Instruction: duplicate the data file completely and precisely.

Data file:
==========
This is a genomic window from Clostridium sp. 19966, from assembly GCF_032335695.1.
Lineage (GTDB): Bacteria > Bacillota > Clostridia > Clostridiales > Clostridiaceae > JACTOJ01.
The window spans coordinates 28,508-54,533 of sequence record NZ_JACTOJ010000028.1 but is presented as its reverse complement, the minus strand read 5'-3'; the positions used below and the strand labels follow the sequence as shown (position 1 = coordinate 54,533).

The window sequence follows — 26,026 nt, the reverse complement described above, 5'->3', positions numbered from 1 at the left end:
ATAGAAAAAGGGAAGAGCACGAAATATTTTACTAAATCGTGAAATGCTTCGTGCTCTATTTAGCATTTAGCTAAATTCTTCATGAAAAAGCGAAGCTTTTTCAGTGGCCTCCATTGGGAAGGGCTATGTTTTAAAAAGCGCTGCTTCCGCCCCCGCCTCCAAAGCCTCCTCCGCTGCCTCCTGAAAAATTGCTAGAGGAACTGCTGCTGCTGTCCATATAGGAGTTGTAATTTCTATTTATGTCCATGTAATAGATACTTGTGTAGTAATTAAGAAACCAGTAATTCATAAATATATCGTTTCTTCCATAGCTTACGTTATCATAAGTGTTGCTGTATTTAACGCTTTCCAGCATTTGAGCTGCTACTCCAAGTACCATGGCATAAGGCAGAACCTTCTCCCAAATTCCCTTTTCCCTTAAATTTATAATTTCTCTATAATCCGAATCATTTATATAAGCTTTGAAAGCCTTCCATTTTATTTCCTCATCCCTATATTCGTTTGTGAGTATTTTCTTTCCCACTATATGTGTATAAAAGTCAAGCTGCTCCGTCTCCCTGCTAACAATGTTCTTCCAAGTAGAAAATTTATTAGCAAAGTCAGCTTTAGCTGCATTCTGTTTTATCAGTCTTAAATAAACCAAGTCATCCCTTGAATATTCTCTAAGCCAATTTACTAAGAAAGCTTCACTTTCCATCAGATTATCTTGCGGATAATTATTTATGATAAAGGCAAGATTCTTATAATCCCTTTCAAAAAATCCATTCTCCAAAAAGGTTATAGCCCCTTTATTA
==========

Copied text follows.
This is a genomic window from Clostridium sp. 19966, from assembly GCF_032335695.1.
Lineage (GTDB): Bacteria > Bacillota > Clostridia > Clostridiales > Clostridiaceae > JACTOJ01.
The window spans coordinates 28,508-54,533 of sequence record NZ_JACTOJ010000028.1 but is presented as its reverse complement, the minus strand read 5'-3'; the positions used below and the strand labels follow the sequence as shown (position 1 = coordinate 54,533).

The window sequence follows — 26,026 nt, the reverse complement described above, 5'->3', positions numbered from 1 at the left end:
ATAGAAAAAGGGAAGAGCACGAAATATTTTACTAAATCGTGAAATGCTTCGTGCTCTATTTAGCATTTAGCTAAATTCTTCATGAAAAAGCGAAGCTTTTTCAGTGGCCTCCATTGGGAAGGGCTATGTTTTAAAAAGCGCTGCTTCCGCCCCCGCCTCCAAAGCCTCCTCCGCTGCCTCCTGAAAAATTGCTAGAGGAACTGCTGCTGCTGTCCATATAGGAGTTGTAATTTCTATTTATGTCCATGTAATAGATACTTGTGTAGTAATTAAGAAACCAGTAATTCATAAATATATCGTTTCTTCCATAGCTTACGTTATCATAAGTGTTGCTGTATTTAACGCTTTCCAGCATTTGAGCTGCTACTCCAAGTACCATGGCATAAGGCAGAACCTTCTCCCAAATTCCCTTTTCCCTTAAATTTATAATTTCTCTATAATCCGAATCATTTATATAAGCTTTGAAAGCCTTCCATTTTATTTCCTCATCCCTATATTCGTTTGTGAGTATTTTCTTTCCCACTATATGTGTATAAAAGTCAAGCTGCTCCGTCTCCCTGCTAACAATGTTCTTCCAAGTAGAAAATTTATTAGCAAAGTCAGCTTTAGCTGCATTCTGTTTTATCAGTCTTAAATAAACCAAGTCATCCCTTGAATATTCTCTAAGCCAATTTACTAAGAAAGCTTCACTTTCCATCAGATTATCTTGCGGATAATTATTTATGATAAAGGCAAGATTCTTATAATCCCTTTCAAAAAATCCATTCTCCAAAAAGGTTATAGCCCCTTTATTA